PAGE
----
NEC Owes $6M for Fixing Optical-Disk Drive Prices

     (CN) - Accused of conspiring to fix the prices of optical-disc drives, NEC Corp. can pay $6 million to settle a class action by Acer and other computer makers, a federal judge ruled.
     The multidistrict litigation in San Francisco arose in part from a 2010 class action filed by Acer Inc. and Gateway Inc. They alleged that an extensive group of companies had conspired to "fix, raise, stabilize and maintain prices" for the multibillion-dollar optical-disc drive, or ODD, industry.
     "Defendants and their co-conspirators participated in a price-fixing conspiracy from as early as Jan. 1, 2004 through, around, Jan. 1, 2010," an amended complaint filed in 2014 states. "These anticompetitive acts included rigging bids for ODDs in procurement events conducted by Original Equipment Manufacturers, sharing confidential information including pricing, sales, production, bidding strategies and rankings, pull rates and Total Available Market in order to facilitate price coordination, entering agreements to set prices for ODDs sold in the U.S. to OEMs including Acer, and allocating customers and markets."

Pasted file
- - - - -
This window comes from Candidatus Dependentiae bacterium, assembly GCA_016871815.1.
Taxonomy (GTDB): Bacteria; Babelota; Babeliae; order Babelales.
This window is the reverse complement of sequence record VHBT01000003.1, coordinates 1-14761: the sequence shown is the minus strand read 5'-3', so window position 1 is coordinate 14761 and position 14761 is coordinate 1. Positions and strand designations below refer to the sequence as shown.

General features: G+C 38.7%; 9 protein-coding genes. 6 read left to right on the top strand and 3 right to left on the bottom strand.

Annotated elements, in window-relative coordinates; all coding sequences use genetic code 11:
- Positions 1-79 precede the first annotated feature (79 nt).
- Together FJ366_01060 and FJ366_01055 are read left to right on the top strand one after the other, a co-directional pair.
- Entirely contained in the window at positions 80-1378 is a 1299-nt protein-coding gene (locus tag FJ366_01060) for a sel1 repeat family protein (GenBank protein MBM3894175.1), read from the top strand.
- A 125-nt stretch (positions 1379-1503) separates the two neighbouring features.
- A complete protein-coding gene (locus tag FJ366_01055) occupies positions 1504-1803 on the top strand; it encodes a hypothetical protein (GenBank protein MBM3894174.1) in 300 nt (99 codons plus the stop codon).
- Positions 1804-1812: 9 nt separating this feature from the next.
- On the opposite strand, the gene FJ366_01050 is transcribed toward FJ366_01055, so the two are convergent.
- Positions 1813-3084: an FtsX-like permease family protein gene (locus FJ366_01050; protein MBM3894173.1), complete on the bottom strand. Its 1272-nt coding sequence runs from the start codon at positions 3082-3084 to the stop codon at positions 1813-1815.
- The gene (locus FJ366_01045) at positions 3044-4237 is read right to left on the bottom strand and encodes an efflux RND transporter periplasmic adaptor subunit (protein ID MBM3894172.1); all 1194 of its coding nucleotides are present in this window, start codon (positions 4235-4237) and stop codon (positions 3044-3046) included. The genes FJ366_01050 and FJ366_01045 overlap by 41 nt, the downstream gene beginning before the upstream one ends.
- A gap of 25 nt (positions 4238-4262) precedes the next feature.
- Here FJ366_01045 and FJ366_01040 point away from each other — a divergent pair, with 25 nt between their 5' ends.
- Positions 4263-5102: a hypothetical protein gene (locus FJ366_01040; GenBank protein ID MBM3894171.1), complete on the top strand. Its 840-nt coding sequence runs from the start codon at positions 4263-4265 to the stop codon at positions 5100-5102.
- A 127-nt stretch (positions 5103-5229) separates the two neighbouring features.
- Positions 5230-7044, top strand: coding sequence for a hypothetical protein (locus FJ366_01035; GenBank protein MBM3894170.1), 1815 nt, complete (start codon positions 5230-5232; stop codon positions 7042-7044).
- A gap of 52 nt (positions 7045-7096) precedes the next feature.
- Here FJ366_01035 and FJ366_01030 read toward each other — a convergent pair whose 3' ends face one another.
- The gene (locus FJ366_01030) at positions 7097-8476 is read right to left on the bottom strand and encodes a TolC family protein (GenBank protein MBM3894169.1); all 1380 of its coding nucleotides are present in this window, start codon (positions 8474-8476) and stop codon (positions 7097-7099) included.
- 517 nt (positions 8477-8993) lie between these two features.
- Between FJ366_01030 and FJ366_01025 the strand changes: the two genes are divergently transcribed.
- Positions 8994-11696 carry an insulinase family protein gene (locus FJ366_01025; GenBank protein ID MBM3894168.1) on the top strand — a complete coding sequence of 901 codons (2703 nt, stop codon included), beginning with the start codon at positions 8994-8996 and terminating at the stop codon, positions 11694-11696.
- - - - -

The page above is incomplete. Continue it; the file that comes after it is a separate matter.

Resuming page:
Acer and Gateway claimed that the noncompetitive market forced direct purchasers like them to pay more for products.
     NEC was named as a defendant alongside Philips & Lite-On Digital Solutions Corp., Samsung Electronics Company Ltd., Pioneer Electronics, Toshiba Corp., and several subsidiaries and affiliates. The direct purchasers alleged violations of California's Cartwright Act and unfair competition law, as well as the Sherman Antitrust Act.
     U.S. District Judge Richard Seeborg granted preliminary approval Friday of a settlement that requires NEC to pay the direct-purchaser class $6 million. Final approval of the settlement will prevent all class members from filing any antitrust claims against the company.
     "The court finds that the settlement falls within the range of possible final approval and that there is a sufficient basis for notifying the settlement class and for setting a fairness hearing," Seeborg wrote.
     Saveri & Saveri can serve as class counsel, and Acer and Gateway as class representatives, according to the 16-page ruling.
     In their motion to have the deal approved last month, the plaintiffs told the court that "the settlement was achieved after extensive arms-length negotiations and represents an outstanding recovery for the class."
     Seeborg set the fairness hearing for Aug. 14.
     Last year, the court let Panasonic join a $26 million settlement with Hitachi-LG Data Storage in the same case.